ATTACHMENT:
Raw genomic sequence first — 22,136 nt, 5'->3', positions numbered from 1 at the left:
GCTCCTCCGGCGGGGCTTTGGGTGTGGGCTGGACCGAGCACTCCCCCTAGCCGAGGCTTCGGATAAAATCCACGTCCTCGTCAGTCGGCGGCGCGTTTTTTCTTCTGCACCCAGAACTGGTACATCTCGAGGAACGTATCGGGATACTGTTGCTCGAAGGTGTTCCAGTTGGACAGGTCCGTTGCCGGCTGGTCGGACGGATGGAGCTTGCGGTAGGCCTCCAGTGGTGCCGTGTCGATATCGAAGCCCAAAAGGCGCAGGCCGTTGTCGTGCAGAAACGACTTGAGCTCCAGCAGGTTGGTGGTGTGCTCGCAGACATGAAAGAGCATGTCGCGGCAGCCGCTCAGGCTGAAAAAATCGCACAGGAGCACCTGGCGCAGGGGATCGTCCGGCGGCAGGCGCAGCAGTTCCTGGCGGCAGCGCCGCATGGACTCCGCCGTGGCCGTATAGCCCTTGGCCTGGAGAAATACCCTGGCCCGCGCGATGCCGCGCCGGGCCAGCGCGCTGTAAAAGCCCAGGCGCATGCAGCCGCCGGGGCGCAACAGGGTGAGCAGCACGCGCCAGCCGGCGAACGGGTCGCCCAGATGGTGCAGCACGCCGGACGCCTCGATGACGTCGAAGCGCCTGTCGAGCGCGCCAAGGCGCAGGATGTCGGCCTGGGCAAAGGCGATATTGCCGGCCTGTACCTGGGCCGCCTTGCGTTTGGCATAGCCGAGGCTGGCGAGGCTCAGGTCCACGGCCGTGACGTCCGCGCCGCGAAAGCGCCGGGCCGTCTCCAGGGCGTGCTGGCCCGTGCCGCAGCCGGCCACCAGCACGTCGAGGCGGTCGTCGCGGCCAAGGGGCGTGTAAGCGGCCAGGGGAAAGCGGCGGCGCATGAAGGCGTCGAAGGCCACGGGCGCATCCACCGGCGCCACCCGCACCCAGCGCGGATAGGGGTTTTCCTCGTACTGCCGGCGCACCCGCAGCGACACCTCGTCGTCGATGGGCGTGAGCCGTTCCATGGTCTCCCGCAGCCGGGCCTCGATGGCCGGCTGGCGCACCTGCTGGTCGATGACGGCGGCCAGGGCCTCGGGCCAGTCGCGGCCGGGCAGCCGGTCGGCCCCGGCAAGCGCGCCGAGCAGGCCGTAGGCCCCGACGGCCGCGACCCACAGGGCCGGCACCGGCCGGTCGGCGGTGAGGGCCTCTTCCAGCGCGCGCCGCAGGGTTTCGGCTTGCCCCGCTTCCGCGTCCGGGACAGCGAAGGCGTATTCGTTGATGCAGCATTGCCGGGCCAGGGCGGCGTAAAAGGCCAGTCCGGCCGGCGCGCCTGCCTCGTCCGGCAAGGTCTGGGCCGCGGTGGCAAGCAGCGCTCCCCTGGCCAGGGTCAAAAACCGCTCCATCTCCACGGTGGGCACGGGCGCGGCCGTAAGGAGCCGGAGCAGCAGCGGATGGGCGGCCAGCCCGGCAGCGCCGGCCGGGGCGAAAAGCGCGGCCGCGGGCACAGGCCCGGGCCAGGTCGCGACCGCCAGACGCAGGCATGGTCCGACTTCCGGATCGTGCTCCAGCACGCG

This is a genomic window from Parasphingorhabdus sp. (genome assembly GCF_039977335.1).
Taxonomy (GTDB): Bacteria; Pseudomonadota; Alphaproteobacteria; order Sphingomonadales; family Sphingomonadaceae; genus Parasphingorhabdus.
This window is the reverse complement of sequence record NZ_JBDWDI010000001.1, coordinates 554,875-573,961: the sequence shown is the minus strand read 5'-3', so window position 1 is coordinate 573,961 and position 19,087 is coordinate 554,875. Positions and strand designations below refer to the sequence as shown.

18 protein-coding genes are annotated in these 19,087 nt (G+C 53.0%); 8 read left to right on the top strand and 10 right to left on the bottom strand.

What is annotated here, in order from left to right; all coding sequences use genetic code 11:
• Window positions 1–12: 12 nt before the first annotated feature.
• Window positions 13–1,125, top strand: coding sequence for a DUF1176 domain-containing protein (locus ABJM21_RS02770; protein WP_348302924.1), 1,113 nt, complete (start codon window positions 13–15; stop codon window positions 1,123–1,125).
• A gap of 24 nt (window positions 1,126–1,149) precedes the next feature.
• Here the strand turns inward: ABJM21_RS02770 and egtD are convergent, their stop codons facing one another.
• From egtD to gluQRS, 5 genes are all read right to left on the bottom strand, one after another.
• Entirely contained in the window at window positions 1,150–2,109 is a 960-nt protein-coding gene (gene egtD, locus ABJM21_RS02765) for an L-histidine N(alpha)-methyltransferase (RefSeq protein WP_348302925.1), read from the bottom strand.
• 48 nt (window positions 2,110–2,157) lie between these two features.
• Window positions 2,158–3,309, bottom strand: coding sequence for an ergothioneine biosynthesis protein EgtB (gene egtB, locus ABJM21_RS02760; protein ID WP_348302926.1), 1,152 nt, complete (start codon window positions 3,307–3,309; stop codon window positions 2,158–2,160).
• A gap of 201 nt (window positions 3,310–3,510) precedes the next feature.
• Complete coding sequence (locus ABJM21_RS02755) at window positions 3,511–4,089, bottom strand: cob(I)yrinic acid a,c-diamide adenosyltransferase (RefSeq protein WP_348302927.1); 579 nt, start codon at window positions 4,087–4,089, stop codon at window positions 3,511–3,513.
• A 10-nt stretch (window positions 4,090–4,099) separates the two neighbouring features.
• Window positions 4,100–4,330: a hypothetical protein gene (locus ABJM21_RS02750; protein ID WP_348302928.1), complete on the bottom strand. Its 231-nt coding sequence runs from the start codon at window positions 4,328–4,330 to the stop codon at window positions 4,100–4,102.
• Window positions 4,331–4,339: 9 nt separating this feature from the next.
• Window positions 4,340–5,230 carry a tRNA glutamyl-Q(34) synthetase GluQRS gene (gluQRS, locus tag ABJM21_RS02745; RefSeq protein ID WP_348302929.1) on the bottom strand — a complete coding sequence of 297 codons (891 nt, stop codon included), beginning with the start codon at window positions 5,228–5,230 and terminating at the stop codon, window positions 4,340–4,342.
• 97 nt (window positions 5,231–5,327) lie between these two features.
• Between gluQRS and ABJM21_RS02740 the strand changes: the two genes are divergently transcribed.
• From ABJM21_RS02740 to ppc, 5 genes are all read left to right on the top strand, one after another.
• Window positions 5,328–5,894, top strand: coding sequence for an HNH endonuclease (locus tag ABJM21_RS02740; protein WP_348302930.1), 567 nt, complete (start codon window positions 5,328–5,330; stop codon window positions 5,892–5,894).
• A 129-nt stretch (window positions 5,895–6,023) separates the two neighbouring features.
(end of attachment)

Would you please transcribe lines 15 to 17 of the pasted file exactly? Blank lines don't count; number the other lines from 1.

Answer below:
• Window positions 2,158–3,309, bottom strand: coding sequence for an ergothioneine biosynthesis protein EgtB (gene egtB, locus ABJM21_RS02760; protein ID WP_348302926.1), 1,152 nt, complete (start codon window positions 3,307–3,309; stop codon window positions 2,158–2,160).
• A gap of 201 nt (window positions 3,310–3,510) precedes the next feature.
• Complete coding sequence (locus ABJM21_RS02755) at window positions 3,511–4,089, bottom strand: cob(I)yrinic acid a,c-diamide adenosyltransferase (RefSeq protein WP_348302927.1); 579 nt, start codon at window positions 4,087–4,089, stop codon at window positions 3,511–3,513.